In parts of Aleppo on Monday, snipers fired from roofs of buildings and artillery fire rang out, while other areas of the city are oddly normal.
CNN's Ben Wedeman and crew are some of the few international reporters in Syria, whose government has been restricting access on foreign journalists and refusing many of them entry.
Check out more from CNN inside Syria
In the besieged Aleppo neighborhood of Salaheddin, Wedeman said drivers had to dodge piles of rubble in the streets. Residents evacuating to safer neighborhoods left their homes with all the belongings they could carry, he said.
An elderly man, carrying a briefcase and a bag full of jam, said he was leaving the neighborhood to move in with his daughter.
"What kind of leader does this to his own people?" the man said as he left his home. FULL POST
As the months-long violence in Syria engulfs two key cities, Damascus and Aleppo, CNN's Ivan Watson has been traveling through villages in the area. He and the crew are some of the few international reporters in Syria, whose government has been restricting access on foreign journalists and refusing many of them entry. Check out more from CNN inside Syria.
Below is an edited Q&A about what Watson has seen and heard in rebel-controlled towns near Aleppo:
CNN: We're hearing that one community in Syria - the ethnic Kurds - are beginning to take matters into their own hands. They're breaking with the regime. What are you seeing? What are the signs that this could impact the entire conflict?
WATSON: It could definitely complicate matters. The Kurds make up about 10 percent of the population, long-oppressed, even denied citizenship by the al-Assad regime. But they've largely sat out this uprising for about the past 16, 17 months. In the last week, we've seen one of the strongest of the Kurdish political factions, which is closely affiliated with the Kurdistan Workers' Party or PKK, claiming control over a number of Kurdish communities. FULL POST
Sanctions, suspensions, monitors: The international community has been trying to find a diplomatic solution to the Syrian crisis for almost a year.Â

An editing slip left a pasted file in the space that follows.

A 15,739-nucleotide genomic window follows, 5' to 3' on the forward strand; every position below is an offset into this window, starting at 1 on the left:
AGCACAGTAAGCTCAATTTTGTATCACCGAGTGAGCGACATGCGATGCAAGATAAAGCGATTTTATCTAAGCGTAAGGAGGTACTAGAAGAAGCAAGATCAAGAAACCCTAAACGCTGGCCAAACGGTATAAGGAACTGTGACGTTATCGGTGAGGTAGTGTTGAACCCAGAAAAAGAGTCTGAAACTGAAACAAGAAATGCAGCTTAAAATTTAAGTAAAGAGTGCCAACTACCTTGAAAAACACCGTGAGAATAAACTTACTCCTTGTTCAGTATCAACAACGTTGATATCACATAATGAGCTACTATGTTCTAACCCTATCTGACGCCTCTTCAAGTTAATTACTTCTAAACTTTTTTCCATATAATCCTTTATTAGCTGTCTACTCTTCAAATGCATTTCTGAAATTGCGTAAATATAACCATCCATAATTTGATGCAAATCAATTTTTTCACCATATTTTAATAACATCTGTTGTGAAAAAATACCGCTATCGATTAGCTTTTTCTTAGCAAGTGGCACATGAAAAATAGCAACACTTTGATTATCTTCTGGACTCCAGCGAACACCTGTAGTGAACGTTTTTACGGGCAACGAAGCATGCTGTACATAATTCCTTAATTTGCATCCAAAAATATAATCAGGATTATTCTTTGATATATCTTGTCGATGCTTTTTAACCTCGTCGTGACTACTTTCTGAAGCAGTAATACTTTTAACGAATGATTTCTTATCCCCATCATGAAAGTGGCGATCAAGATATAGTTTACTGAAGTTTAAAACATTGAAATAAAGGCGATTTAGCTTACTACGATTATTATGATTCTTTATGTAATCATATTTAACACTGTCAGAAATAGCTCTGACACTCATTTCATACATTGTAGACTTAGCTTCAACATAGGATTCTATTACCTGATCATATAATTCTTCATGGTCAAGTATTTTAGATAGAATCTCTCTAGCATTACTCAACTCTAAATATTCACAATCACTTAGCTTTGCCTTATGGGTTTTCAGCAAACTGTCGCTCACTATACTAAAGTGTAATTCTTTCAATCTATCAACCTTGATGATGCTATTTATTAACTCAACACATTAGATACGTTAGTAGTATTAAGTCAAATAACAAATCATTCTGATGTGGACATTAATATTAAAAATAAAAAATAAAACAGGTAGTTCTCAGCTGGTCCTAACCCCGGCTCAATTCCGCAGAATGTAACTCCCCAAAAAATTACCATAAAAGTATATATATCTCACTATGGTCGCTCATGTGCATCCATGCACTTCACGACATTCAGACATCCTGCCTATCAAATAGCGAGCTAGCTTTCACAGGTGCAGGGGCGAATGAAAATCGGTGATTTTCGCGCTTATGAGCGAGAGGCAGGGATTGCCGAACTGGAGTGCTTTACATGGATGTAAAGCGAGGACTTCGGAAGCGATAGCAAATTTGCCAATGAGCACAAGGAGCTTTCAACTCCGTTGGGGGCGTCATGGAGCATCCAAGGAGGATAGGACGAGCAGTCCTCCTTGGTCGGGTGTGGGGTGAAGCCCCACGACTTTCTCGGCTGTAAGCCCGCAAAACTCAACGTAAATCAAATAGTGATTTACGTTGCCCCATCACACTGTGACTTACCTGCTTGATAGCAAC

In May, the European Union placed sanctions on Syrian President Bashar al-Assad and nine other senior members of his government.
As violence escalated over the following five months, a European-backed resolution condemning Syria - but lacking sanctions - was put before the U.N. Security Council in October. But permanent Security Council members Russia and China vetoed that resolution.
In November, the Arab League got involved, signaling its unhappiness with Syria by suspending its membership in the group.
On December 19, Syria signed an accord with the Arab League, saying it would withdraw armed forces from residential areas and let observers into the country. That same day, a vote in the U.N. General Assembly condemned the security crackdown.
On Saturday,Â the Arab League suspended its mission to monitor whether al-Assad was abiding by an agreement to end the crackdown, which reportedly has left thousands of civilians dead.
This week, the U.N. Security Council is considering another resolution that calls for al-Assad to transfer power. The draft resolution also demands the government end the violence, pull back its heavy weaponry from residential areas, allow monitors to operate freely, release political prisoners and allow the news media to operate.
"It is primarily a straightforward condemnation of what has transpired, a call upon the government of Syria to adhere to the commitments it made," Susan Rice, U.S. ambassador to the United Nations, said about the draft. She noted that it contains no sanctions nor does it threaten the use of force.
Russia - which maintains trade relations with Syria - has proposed its own draft U.N. resolution that assigns equal blame for the violence on both al-Assad and the opposition.
More on the challenges in Syria:
Where isÂ SyriaÂ crisis heading?Â
In Syria, many caught in the middle